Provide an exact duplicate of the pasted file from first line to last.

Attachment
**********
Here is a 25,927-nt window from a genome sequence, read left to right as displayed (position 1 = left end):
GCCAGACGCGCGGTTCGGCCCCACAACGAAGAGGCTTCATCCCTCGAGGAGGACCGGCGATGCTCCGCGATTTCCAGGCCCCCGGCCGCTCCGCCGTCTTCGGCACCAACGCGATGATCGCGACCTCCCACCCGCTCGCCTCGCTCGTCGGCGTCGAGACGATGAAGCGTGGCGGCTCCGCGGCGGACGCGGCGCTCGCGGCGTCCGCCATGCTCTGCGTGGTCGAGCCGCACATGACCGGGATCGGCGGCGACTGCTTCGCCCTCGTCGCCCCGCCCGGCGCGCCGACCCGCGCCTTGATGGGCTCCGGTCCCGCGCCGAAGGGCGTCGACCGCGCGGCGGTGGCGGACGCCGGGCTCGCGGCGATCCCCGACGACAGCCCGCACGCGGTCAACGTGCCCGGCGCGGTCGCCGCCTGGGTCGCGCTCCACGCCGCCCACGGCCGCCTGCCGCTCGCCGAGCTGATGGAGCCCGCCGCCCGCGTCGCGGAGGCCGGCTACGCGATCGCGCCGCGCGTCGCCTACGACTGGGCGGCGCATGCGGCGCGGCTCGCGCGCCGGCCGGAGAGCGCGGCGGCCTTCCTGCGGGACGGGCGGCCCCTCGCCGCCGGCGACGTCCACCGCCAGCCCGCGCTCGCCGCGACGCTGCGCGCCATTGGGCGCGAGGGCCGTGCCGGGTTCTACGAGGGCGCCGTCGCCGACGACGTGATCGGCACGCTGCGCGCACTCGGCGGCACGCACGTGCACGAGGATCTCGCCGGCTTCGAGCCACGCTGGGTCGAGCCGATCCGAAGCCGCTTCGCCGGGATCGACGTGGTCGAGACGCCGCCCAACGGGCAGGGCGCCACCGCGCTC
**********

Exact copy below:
Here is a 25,927-nt window from a genome sequence, read left to right as displayed (position 1 = left end):
GCCAGACGCGCGGTTCGGCCCCACAACGAAGAGGCTTCATCCCTCGAGGAGGACCGGCGATGCTCCGCGATTTCCAGGCCCCCGGCCGCTCCGCCGTCTTCGGCACCAACGCGATGATCGCGACCTCCCACCCGCTCGCCTCGCTCGTCGGCGTCGAGACGATGAAGCGTGGCGGCTCCGCGGCGGACGCGGCGCTCGCGGCGTCCGCCATGCTCTGCGTGGTCGAGCCGCACATGACCGGGATCGGCGGCGACTGCTTCGCCCTCGTCGCCCCGCCCGGCGCGCCGACCCGCGCCTTGATGGGCTCCGGTCCCGCGCCGAAGGGCGTCGACCGCGCGGCGGTGGCGGACGCCGGGCTCGCGGCGATCCCCGACGACAGCCCGCACGCGGTCAACGTGCCCGGCGCGGTCGCCGCCTGGGTCGCGCTCCACGCCGCCCACGGCCGCCTGCCGCTCGCCGAGCTGATGGAGCCCGCCGCCCGCGTCGCGGAGGCCGGCTACGCGATCGCGCCGCGCGTCGCCTACGACTGGGCGGCGCATGCGGCGCGGCTCGCGCGCCGGCCGGAGAGCGCGGCGGCCTTCCTGCGGGACGGGCGGCCCCTCGCCGCCGGCGACGTCCACCGCCAGCCCGCGCTCGCCGCGACGCTGCGCGCCATTGGGCGCGAGGGCCGTGCCGGGTTCTACGAGGGCGCCGTCGCCGACGACGTGATCGGCACGCTGCGCGCACTCGGCGGCACGCACGTGCACGAGGATCTCGCCGGCTTCGAGCCACGCTGGGTCGAGCCGATCCGAAGCCGCTTCGCCGGGATCGACGTGGTCGAGACGCCGCCCAACGGGCAGGGCGCCACCGCGCTC